“If you take a picture or you have an e-mail or you scan something in, you can attach that to your report, which is a great tool for us as we go through the process,” MacDonald says.
The next step, where the concern or person reported does not present an imminent threat, is to talk to faculty, staff, and students to assess the validity of the concern. The threat assessment team will also likely ask a school counselor to step in and set up a meeting to talk with the individual whose actions or behaviors have been reported.
The most important aspect of reporting is following up. The initial assessment and meeting with the individual who has been brought to the threat assessment team’s attention through TIPS or otherwise is not the end of the process. The team follows up with those individuals throughout their time at the community college. Individuals can refuse to meet with a counselor, but MacDonald says that, so far, no one has refused to attend a meeting. “And we’ve recently developed memorandums of agreement with our local mental health service boards so that they are a second tier of access for us, because we can’t really provide mental health services at a community college. We just don’t have the assets,” MacDonald explains. “But now we have that avenue so that we can get them advanced care, and it’s really working out well for us.”
MacDonald says he thinks TIPS has been an effective method for enabling reports of suspicious activity on campus, and Thomas Nelson plans to continue to educate faculty, staff, and students about how to use it. One way is by mentioning the TIPS program and where to find it in literature and on cards given to students when they come to any office, such as financial aid, he says. “And they are diligent about handing those out. In fact, I’m due to print up another batch.”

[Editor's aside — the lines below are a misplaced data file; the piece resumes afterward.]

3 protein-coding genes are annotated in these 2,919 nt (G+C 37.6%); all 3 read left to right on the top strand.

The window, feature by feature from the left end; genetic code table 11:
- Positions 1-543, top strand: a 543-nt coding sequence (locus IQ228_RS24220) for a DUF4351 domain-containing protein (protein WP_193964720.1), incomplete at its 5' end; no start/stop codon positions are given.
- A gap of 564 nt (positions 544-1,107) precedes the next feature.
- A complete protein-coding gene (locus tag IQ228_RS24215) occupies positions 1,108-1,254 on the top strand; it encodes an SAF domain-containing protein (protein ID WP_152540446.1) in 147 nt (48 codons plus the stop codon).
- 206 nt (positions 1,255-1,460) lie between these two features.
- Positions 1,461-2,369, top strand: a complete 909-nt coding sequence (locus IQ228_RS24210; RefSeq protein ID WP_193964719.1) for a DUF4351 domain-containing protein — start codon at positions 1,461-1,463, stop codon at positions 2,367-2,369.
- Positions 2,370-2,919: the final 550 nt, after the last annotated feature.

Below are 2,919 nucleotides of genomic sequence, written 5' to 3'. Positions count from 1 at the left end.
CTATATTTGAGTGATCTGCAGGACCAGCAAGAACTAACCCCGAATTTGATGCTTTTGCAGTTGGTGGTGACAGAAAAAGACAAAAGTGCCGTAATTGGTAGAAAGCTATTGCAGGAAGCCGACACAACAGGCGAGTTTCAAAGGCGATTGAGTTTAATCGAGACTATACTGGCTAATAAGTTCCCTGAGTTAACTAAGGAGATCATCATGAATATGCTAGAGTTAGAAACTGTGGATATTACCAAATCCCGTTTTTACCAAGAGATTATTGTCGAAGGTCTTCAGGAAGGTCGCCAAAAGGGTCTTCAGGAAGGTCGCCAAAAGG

Of course, where the threat is immediate, such as a shooter on campus scenario, the community is encouraged to report this directly to the police, but if the report comes in through the TIPS line, the police are notified as soon as the report is received.
The school had received more than 50 reports on the TIPS line as of August 21, 2013, which covers a period of about 15 months since launch. A majority of those incidents were reports of concern for students’ well-being and emotional health, although some were reports of suspicious activity, MacDonald says. “It is much more than what we were receiving under the original program that IT had developed for us,” explains MacDonald. But he attributes the increase to a rise in awareness, rather than a heightened risk environment. “I think we’re seeing an increase in reporting, not necessarily an increase in incidents.” n
(For more information: Rick Shaw, president and founder, Awareity, Inc.; phone: 402/730-0090; e-mail:[email protected] )